Is it better to give or to receive?

Solomon peed on me the very first time I changed his diaper. I took it as a sign of affection. I drove the hour plus to Spartanburg, SC to visit my friend Kristin and her new baby on a sunny Saturday afternoon with my 9 year old daughter. Just one week old, Solomon has it made. Adoring mom, doting dad, and two (much) older siblings very much in love. This baby is not neglected (understatement). When he’s not nursing, he is being cuddled by one of his other family members. Every time I tried to hold him my own daughter begged for a turn. Rarely does his adorable little butt get put down. I marveled at the softness of his skin and the floppy mobility of his little body. I smelled his head, brushed my lips over his cheek, and stroked his neck. What an incredible adaptation for such a tiny vulnerable being to become so adorable that every human in sight wants to not only protect, but practically worship him. A friend of mine once told me that we love babies and animals because they are such generous receivers. We usually think of generosity in terms of giving. But what if receiving is as much of a gift as giving is? Many of us have an unhealthy relationship with receiving; we think of it as being greedy or weak. When we see in those terms, we set up a power differential between giver and receiver. This causes us to either avoid receiving at all costs or accept the generosity of others at the cost of our own self...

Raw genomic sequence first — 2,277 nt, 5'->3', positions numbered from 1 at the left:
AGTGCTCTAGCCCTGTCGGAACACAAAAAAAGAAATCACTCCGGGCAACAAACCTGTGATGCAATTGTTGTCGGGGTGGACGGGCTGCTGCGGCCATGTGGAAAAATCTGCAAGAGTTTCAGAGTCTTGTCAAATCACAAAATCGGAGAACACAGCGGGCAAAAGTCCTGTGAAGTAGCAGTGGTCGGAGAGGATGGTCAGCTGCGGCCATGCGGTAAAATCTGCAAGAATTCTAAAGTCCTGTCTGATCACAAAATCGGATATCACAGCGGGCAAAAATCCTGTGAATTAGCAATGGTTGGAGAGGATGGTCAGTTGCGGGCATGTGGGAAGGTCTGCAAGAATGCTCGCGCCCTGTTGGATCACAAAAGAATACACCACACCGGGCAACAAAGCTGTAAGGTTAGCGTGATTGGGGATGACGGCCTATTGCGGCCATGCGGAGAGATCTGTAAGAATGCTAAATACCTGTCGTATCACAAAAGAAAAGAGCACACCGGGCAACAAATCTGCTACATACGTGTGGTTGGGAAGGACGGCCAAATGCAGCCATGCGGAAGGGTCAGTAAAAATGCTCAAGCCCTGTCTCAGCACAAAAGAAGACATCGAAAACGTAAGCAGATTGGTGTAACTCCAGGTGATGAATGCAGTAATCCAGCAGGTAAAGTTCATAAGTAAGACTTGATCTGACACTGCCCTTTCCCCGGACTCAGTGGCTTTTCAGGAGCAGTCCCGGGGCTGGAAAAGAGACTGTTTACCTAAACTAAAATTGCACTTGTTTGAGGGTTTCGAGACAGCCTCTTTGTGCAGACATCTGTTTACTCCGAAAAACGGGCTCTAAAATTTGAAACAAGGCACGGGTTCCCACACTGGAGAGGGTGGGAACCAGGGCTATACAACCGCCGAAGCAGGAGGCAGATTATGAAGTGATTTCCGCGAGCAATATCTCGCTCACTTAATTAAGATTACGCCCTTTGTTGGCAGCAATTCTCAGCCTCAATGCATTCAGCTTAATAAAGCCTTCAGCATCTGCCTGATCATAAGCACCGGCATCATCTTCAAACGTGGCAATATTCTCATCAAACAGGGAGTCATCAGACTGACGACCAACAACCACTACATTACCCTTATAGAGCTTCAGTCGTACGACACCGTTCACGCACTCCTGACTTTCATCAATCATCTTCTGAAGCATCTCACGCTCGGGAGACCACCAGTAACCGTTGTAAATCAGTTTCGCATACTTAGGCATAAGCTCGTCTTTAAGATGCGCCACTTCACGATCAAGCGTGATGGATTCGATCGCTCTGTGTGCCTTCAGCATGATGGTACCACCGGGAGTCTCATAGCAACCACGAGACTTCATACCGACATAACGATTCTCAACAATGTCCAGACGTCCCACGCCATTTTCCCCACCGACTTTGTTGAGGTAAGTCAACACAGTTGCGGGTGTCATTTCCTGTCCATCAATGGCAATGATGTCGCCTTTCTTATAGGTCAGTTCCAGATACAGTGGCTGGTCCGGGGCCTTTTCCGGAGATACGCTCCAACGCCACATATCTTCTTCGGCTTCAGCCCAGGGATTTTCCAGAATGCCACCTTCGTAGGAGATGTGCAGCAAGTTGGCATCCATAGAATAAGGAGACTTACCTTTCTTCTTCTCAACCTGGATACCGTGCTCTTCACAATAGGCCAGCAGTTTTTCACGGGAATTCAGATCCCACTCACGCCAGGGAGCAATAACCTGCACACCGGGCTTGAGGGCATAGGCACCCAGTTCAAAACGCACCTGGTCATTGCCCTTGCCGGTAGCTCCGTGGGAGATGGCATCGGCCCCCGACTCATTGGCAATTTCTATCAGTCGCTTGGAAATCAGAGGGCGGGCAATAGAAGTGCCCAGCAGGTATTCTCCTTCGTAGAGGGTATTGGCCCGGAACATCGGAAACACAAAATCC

Yoga Question: What’s the best time of day to practice?

Yoga Question: What’s the best time of day to practice?

Q: I’ve heard that it’s best to practice yoga in the morning, is this true?  My mornings are so rushed I can’t imagine adding anything else to them, but I want to make sure that I’m getting the most from the time I do spend on my mat. A: One traditional way to practice yoga is during the Amrit Vela or time of ambrosia, just before dawn.  It is thought to be a powerful time for spiritual practice.  And there is something special about waking up early to do your rituals, whether you consider them to be spiritual practice or self-care.  In addition, when you practice yoga in the morning, then it is done and over with for the day, and you are less likely to get distracted or tired and skip yoga altogether. Doing your yoga practice at the same time every day is a great way to notice subtle differences day to day.  For most people, this also speaks in support of an early morning yoga practice.  Our morning rituals and habits tend to be more regular than any other time of day.  Plus practicing yoga in the morning allows you to start your day on the right foot and reap the benefits all day long. Another factor to take into consideration is that you will feel stiffer in the morning than later in the day.  If you are already flexible, than a morning practice will feel richer and more beneficial.  If you are dealing with chronically stiff muscles and joints, than a later day yoga practice will allow more ease and more enjoyment.  This is helpful because the more you enjoy your yoga...